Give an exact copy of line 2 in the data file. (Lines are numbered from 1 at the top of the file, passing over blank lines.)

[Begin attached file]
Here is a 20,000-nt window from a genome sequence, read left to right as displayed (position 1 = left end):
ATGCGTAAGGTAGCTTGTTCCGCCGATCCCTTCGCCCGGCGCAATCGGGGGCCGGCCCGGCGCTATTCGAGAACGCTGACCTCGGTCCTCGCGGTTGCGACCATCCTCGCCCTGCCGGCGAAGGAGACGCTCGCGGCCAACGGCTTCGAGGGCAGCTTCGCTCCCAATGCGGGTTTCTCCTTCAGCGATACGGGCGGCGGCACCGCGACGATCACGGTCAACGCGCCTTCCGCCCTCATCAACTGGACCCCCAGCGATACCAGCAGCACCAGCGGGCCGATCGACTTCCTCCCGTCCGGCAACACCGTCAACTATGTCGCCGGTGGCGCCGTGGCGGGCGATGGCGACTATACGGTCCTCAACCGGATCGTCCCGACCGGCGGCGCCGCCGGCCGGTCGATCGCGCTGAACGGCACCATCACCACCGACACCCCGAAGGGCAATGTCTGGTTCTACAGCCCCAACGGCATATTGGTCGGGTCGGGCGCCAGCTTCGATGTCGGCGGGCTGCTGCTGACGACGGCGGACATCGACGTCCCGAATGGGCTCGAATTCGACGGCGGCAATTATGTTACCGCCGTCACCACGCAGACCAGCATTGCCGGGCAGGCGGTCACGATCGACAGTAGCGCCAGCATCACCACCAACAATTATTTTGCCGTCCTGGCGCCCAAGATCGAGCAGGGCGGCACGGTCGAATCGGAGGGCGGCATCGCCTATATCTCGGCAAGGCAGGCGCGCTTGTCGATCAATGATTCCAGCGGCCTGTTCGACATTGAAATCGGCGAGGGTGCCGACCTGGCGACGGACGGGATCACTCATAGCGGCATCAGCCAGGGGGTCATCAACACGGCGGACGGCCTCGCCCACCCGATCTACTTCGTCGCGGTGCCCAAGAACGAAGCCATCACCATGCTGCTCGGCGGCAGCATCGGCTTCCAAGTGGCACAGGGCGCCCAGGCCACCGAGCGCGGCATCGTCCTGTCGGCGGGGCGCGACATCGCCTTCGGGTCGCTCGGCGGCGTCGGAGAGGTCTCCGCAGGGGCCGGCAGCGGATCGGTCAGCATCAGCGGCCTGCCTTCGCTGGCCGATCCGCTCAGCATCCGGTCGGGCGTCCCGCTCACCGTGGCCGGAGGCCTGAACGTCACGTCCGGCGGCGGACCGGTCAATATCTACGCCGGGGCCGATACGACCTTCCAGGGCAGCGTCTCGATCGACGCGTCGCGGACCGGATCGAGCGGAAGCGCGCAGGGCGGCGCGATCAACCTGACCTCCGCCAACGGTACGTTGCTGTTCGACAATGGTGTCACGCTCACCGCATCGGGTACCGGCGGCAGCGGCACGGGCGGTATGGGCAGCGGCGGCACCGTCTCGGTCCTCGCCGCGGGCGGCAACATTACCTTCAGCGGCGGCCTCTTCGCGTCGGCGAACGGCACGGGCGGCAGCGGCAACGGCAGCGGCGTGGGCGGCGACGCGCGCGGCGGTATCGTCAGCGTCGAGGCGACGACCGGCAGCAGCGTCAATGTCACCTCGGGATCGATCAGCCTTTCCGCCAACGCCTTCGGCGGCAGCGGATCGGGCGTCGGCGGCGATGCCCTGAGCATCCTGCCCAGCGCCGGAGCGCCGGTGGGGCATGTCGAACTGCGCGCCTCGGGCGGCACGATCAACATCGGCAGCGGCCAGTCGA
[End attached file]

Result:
ATGCGTAAGGTAGCTTGTTCCGCCGATCCCTTCGCCCGGCGCAATCGGGGGCCGGCCCGGCGCTATTCGAGAACGCTGACCTCGGTCCTCGCGGTTGCGACCATCCTCGCCCTGCCGGCGAAGGAGACGCTCGCGGCCAACGGCTTCGAGGGCAGCTTCGCTCCCAATGCGGGTTTCTCCTTCAGCGATACGGGCGGCGGCACCGCGACGATCACGGTCAACGCGCCTTCCGCCCTCATCAACTGGACCCCCAGCGATACCAGCAGCACCAGCGGGCCGATCGACTTCCTCCCGTCCGGCAACACCGTCAACTATGTCGCCGGTGGCGCCGTGGCGGGCGATGGCGACTATACGGTCCTCAACCGGATCGTCCCGACCGGCGGCGCCGCCGGCCGGTCGATCGCGCTGAACGGCACCATCACCACCGACACCCCGAAGGGCAATGTCTGGTTCTACAGCCCCAACGGCATATTGGTCGGGTCGGGCGCCAGCTTCGATGTCGGCGGGCTGCTGCTGACGACGGCGGACATCGACGTCCCGAATGGGCTCGAATTCGACGGCGGCAATTATGTTACCGCCGTCACCACGCAGACCAGCATTGCCGGGCAGGCGGTCACGATCGACAGTAGCGCCAGCATCACCACCAACAATTATTTTGCCGTCCTGGCGCCCAAGATCGAGCAGGGCGGCACGGTCGAATCGGAGGGCGGCATCGCCTATATCTCGGCAAGGCAGGCGCGCTTGTCGATCAATGATTCCAGCGGCCTGTTCGACATTGAAATCGGCGAGGGTGCCGACCTGGCGACGGACGGGATCACTCATAGCGGCATCAGCCAGGGGGTCATCAACACGGCGGACGGCCTCGCCCACCCGATCTACTTCGTCGCGGTGCCCAAGAACGAAGCCATCACCATGCTGCTCGGCGGCAGCATCGGCTTCCAAGTGGCACAGGGCGCCCAGGCCACCGAGCGCGGCATCGTCCTGTCGGCGGGGCGCGACATCGCCTTCGGGTCGCTCGGCGGCGTCGGAGAGGTCTCCGCAGGGGCCGGCAGCGGATCGGTCAGCATCAGCGGCCTGCCTTCGCTGGCCGATCCGCTCAGCATCCGGTCGGGCGTCCCGCTCACCGTGGCCGGAGGCCTGAACGTCACGTCCGGCGGCGGACCGGTCAATATCTACGCCGGGGCCGATACGACCTTCCAGGGCAGCGTCTCGATCGACGCGTCGCGGACCGGATCGAGCGGAAGCGCGCAGGGCGGCGCGATCAACCTGACCTCCGCCAACGGTACGTTGCTGTTCGACAATGGTGTCACGCTCACCGCATCGGGTACCGGCGGCAGCGGCACGGGCGGTATGGGCAGCGGCGGCACCGTCTCGGTCCTCGCCGCGGGCGGCAACATTACCTTCAGCGGCGGCCTCTTCGCGTCGGCGAACGGCACGGGCGGCAGCGGCAACGGCAGCGGCGTGGGCGGCGACGCGCGCGGCGGTATCGTCAGCGTCGAGGCGACGACCGGCAGCAGCGTCAATGTCACCTCGGGATCGATCAGCCTTTCCGCCAACGCCTTCGGCGGCAGCGGATCGGGCGTCGGCGGCGATGCCCTGAGCATCCTGCCCAGCGCCGGAGCGCCGGTGGGGCATGTCGAACTGCGCGCCTCGGGCGGCACGATCAACATCGGCAGCGGCCAGTCGA